Pioli did a series of interviews last week but largely avoided direct responses to the questions fans most wanted answered. Hunt and Donovan each declined requests to talk for this column, and neither has talked publicly since the beginning of the season.
They are letting fan sentiment get away from them, or perhaps more accurately, they are now wearing the consequences of too much previous negligence. It’s normal for fans to be upset at a 1-5 team, but it’s extraordinary for fans to be upset enough to fly banners over the stadium and come to games dressed for a funeral. Some inside the Chiefs’ offices want to portray the Save Our Chiefs movement as a vocal minority, and maybe they’re right.
After all, how could you tell for sure?
“That’s a great question,” says David Carter, executive director of USC’s Sports Business Institute. “And maybe this is a weird answer, but I don’t know that you need to. If you run a team, or any business, you should be out in front about what your customers’ issues are. You shouldn’t have to wait to find out what’s driving them crazy.”
The Chiefs actually interact more with fans than popular narrative gives them credit for. Hunt and Donovan do some of this personally; Hunt spends at least a little time before each game talking with fans in the parking lot, and has invited some in for lunch during the week.
But what they’re doing is the equivalent of fighting rising waters with a colander. Actually, if you consider the previous neglect when it comes to large-scale fan interaction, they’re fighting rising waters with a colander after not paying for flood insurance.
Some inside the Chiefs’ offices think this is all blown out of proportion. They blame the 1-5 record, ignoring that losing only exposes issues that have been building for years. They point to letters from fans who are still supportive, but comfort taken in the relative few who refuse to acknowledge their problems is as counterproductive as worry over the relative few who refuse to see any positives.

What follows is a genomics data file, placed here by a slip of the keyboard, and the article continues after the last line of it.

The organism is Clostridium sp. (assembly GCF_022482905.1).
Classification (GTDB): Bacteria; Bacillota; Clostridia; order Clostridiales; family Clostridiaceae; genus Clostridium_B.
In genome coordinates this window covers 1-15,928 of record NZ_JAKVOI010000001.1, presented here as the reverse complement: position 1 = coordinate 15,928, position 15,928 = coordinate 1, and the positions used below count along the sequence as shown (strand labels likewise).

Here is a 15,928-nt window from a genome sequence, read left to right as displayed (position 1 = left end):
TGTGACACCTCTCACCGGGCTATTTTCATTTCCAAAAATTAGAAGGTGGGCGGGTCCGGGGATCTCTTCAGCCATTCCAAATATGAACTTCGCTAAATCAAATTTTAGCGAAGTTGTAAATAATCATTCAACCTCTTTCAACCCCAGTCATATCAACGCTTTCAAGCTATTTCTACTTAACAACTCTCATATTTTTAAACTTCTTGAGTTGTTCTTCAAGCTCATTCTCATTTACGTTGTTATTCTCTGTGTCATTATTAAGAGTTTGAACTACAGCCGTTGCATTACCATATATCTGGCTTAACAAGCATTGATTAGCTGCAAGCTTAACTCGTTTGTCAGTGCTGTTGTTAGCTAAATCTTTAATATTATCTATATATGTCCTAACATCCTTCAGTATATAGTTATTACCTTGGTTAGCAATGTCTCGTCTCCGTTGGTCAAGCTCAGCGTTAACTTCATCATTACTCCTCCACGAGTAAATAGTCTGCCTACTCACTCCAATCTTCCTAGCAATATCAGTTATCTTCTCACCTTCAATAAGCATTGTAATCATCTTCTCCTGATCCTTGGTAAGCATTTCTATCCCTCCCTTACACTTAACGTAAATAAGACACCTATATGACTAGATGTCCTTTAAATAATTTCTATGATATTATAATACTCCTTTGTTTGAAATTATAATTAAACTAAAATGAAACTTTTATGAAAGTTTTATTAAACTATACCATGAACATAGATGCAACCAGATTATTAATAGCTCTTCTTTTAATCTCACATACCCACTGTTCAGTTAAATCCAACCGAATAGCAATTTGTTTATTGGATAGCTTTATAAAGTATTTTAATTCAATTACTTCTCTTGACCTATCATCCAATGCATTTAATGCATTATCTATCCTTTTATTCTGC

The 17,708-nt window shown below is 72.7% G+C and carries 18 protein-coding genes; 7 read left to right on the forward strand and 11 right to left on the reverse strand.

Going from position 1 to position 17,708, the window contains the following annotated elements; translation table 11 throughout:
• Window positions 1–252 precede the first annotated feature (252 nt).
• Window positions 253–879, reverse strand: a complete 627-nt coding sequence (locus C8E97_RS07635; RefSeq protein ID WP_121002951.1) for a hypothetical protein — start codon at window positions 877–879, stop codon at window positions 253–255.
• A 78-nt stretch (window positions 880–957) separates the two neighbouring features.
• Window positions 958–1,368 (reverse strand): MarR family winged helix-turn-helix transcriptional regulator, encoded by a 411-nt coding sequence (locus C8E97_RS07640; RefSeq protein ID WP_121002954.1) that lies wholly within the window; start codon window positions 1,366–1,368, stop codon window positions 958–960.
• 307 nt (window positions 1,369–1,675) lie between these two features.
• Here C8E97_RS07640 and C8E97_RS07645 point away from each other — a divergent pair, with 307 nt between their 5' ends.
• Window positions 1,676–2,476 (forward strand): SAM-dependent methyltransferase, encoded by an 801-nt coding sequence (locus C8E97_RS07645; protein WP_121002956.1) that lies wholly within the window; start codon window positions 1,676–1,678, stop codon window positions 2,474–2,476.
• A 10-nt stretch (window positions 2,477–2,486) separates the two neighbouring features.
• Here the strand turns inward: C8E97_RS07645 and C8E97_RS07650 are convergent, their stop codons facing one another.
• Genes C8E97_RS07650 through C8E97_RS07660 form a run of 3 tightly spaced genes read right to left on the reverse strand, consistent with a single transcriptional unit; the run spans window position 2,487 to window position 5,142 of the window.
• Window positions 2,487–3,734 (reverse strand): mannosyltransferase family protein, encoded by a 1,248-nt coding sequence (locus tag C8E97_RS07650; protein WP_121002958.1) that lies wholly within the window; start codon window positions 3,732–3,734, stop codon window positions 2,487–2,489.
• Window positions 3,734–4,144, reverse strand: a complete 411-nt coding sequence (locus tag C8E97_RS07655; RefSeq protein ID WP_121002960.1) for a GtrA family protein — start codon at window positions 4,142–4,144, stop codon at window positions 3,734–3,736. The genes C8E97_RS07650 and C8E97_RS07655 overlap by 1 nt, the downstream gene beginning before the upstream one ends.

The Chiefs do too much of both, which is a small but telling example of how they helped create this mess.
The Chiefs are run by smart people who care. The aggravating part is their lousy way of showing it to the masses.
Lakey, the coupon clipper, says he and his wife spent about two hours in Clark Hunt’s office. Lake had wanted the letter to be noticed, which is why he made a candy-wrapper joke, but he couldn’t be sure if he went too far by essentially mocking Hunt and talking of giving up season tickets for yardwork.
Jim didn’t think he’d be invited to Hunt’s office, and certainly didn’t think the owner would go through various draft classes, pick by pick, voicing disappointment in some and pride in others.
“He was very nice, very cordial,” Jim says.
Jim liked that Hunt listened, that he asked questions. Hunt treated Jim like he mattered, which is essentially what all fans want. Jim had his chance to criticize spending, personnel decisions and what he saw as a detached way of operating.
“I came out of there believing the guy cares,” Jim says. “I think he’s genuinely concerned that he has a perception problem. I think he understands this.”
Jim is one man. The problem is that Hunt and the Chiefs aren’t doing nearly enough for the thousands of others with legitimate frustrations. They haven’t for years.
The irony of Jim’s story is that the Chiefs obviously know how to get their message across. They just aren’t doing it on a scale worthy of an NFL franchise, and the result is hurting both sides, team and fan, whose formerly strong bond is now infected with mistrust.